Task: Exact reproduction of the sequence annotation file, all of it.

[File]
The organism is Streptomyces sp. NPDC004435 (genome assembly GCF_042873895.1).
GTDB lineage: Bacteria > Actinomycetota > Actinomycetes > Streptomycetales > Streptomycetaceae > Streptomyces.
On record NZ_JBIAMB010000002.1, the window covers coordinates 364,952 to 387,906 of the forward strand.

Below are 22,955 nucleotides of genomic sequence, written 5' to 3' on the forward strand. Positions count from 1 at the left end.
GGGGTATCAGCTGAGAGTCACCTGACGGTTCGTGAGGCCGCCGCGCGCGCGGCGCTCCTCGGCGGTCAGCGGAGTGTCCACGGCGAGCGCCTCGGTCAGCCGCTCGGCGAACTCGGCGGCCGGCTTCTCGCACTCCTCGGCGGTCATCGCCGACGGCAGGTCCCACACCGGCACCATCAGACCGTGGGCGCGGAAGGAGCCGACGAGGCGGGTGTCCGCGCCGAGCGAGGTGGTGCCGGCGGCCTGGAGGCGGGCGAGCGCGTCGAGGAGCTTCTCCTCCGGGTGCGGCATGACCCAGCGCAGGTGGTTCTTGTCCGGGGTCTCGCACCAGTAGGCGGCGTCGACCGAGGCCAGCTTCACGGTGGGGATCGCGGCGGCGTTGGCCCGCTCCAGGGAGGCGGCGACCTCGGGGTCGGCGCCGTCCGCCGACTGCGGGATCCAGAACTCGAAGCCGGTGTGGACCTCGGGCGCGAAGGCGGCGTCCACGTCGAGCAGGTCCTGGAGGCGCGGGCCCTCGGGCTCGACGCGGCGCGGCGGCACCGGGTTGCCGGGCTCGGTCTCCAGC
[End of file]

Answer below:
The organism is Streptomyces sp. NPDC004435 (genome assembly GCF_042873895.1).
GTDB lineage: Bacteria > Actinomycetota > Actinomycetes > Streptomycetales > Streptomycetaceae > Streptomyces.
On record NZ_JBIAMB010000002.1, the window covers coordinates 364,952 to 387,906 of the forward strand.

Below are 22,955 nucleotides of genomic sequence, written 5' to 3' on the forward strand. Positions count from 1 at the left end.
GGGGTATCAGCTGAGAGTCACCTGACGGTTCGTGAGGCCGCCGCGCGCGCGGCGCTCCTCGGCGGTCAGCGGAGTGTCCACGGCGAGCGCCTCGGTCAGCCGCTCGGCGAACTCGGCGGCCGGCTTCTCGCACTCCTCGGCGGTCATCGCCGACGGCAGGTCCCACACCGGCACCATCAGACCGTGGGCGCGGAAGGAGCCGACGAGGCGGGTGTCCGCGCCGAGCGAGGTGGTGCCGGCGGCCTGGAGGCGGGCGAGCGCGTCGAGGAGCTTCTCCTCCGGGTGCGGCATGACCCAGCGCAGGTGGTTCTTGTCCGGGGTCTCGCACCAGTAGGCGGCGTCGACCGAGGCCAGCTTCACGGTGGGGATCGCGGCGGCGTTGGCCCGCTCCAGGGAGGCGGCGACCTCGGGGTCGGCGCCGTCCGCCGACTGCGGGATCCAGAACTCGAAGCCGGTGTGGACCTCGGGCGCGAAGGCGGCGTCCACGTCGAGCAGGTCCTGGAGGCGCGGGCCCTCGGGCTCGACGCGGCGCGGCGGCACCGGGTTGCCGGGCTCGGTCTCCAGC